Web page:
Wow,this is getting heavy!(no pun intended) Anyway, my tombstone is under my Pass.I cleaned some old bird doo off it then painted it gloss black.I put some thin spongy material on my DIY amp stand then the granite on the stand.My bass is a bit tighter.Thats all the effect I hear.Still for $20 was well worth it. R.I.P.
Plane Old Joe- I want to start by saying that I have no idea how this product sounds, and that I hope that this product works for you. However, I have to say (IMO) that the description you quoted makes some the "creation science" arguements I have read seem downright plausible. It sounds like someone let the marketing department loose with a new ager and an electricians handbook. I don't know anything about acoustic treatment and shelving, but I know enough to recognize pseudo-scientific BS when I see it. Just my $0.02.
Just a remark from a latecomer in the Tombstones discussion. Much of the junk found in graveyards (RIP)are MARBLE and IMO, marble does NOT work the same way as marble --- granite is invariably better, especially under heavy components eg, power amps, or equipment that's by nature ultra sensitive to vibration (eg, TT). I use granite for both. Marble sounded muddled, worse than mdf, on my system.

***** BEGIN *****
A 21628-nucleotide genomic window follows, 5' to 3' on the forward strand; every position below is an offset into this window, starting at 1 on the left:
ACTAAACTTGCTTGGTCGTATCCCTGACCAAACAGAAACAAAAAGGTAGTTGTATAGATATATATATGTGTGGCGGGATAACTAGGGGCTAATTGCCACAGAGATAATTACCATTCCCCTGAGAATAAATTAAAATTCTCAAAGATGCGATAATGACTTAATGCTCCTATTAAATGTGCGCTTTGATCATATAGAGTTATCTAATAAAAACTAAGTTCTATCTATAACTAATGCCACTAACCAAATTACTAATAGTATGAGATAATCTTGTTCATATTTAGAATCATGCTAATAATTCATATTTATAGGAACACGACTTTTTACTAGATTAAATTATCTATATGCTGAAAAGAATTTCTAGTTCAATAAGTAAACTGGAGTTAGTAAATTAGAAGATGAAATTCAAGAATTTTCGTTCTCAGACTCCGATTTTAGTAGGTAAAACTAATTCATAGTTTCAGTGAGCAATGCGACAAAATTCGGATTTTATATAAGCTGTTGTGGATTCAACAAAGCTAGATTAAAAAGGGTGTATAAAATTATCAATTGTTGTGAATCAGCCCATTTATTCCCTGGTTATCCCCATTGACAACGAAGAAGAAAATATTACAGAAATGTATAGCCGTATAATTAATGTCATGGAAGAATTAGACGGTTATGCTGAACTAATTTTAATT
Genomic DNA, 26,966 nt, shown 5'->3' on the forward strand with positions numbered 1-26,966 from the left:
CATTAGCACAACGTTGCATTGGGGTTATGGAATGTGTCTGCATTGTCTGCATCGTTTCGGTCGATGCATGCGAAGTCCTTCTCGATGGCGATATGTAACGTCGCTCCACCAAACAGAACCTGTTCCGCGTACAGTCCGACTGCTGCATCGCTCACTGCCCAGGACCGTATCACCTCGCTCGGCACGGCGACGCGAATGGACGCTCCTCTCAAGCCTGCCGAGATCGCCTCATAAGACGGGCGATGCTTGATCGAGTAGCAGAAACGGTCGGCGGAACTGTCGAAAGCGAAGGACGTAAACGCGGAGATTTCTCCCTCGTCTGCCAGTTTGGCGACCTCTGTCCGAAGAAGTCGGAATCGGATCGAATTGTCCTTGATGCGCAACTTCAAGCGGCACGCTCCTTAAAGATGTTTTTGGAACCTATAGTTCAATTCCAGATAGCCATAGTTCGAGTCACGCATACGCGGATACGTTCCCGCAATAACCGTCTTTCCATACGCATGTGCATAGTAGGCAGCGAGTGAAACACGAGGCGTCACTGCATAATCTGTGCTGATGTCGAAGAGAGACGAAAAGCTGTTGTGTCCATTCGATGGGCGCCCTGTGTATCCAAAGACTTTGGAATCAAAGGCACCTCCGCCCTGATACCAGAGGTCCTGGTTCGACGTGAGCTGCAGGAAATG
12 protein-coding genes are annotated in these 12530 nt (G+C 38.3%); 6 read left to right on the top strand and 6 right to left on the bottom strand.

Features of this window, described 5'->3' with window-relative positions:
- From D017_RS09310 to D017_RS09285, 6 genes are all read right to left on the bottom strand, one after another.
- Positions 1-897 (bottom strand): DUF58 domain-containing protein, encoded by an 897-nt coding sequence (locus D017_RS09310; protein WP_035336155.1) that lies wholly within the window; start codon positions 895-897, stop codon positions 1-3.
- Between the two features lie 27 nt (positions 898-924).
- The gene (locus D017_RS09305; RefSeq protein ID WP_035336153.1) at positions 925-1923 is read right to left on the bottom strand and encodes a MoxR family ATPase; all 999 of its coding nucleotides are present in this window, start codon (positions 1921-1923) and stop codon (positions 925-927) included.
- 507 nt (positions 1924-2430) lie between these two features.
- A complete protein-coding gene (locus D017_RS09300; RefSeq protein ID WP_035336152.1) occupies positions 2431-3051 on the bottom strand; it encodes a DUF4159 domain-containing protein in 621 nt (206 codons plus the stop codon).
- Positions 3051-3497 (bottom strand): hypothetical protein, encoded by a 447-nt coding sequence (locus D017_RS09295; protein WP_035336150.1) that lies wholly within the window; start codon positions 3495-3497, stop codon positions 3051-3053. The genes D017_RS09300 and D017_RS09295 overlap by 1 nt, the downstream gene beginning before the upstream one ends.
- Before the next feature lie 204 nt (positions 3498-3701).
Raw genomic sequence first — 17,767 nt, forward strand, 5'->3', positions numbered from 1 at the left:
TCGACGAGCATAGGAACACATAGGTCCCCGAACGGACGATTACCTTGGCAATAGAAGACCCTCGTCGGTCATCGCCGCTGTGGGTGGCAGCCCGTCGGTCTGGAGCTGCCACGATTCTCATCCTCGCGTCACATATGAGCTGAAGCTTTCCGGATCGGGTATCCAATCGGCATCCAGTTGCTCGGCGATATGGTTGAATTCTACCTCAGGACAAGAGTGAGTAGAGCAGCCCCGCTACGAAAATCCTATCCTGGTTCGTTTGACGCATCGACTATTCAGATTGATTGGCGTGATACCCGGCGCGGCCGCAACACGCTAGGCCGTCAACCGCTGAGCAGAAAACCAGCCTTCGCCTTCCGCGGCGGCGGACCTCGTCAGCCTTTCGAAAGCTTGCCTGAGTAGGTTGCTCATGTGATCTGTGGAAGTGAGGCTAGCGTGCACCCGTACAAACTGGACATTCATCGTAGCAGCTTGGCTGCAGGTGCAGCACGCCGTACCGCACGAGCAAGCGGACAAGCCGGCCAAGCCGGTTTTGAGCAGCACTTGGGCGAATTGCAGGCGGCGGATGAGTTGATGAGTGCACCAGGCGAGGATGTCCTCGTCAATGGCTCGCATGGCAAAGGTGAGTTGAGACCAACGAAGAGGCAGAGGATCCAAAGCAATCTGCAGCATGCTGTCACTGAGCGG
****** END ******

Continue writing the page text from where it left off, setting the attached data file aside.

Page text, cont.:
I find that stones are OK to very good if placed under turntables or speakers, or under equipment racks, but are not good as shelves for CDPs, DACs, Preamps or Amps. They all "ping" to some degree and you can hear it with electronic components, and they also store energy and release it slowly thereby creating a smearing of detail. The stones all sound different, and different marble sounds different depending on the level of impurity (more impurity sounds better). Thick acrylic sounds better than most stone, but suffers much of the same problem. Maple Butchers Block is better again, but being picky, images are enlarged and flattened, leading edges are slowed (as Brulee says), and there is a slight lack of presence (related to the flattening of images) - but if stone is 5 out of ten, then Maple is 8 out of ten. But do try stones under your speakers, particularly if you have a wooden floor - but granite is probably the worst sounding of them - others like soapstone, impure marble or sandstone sound better.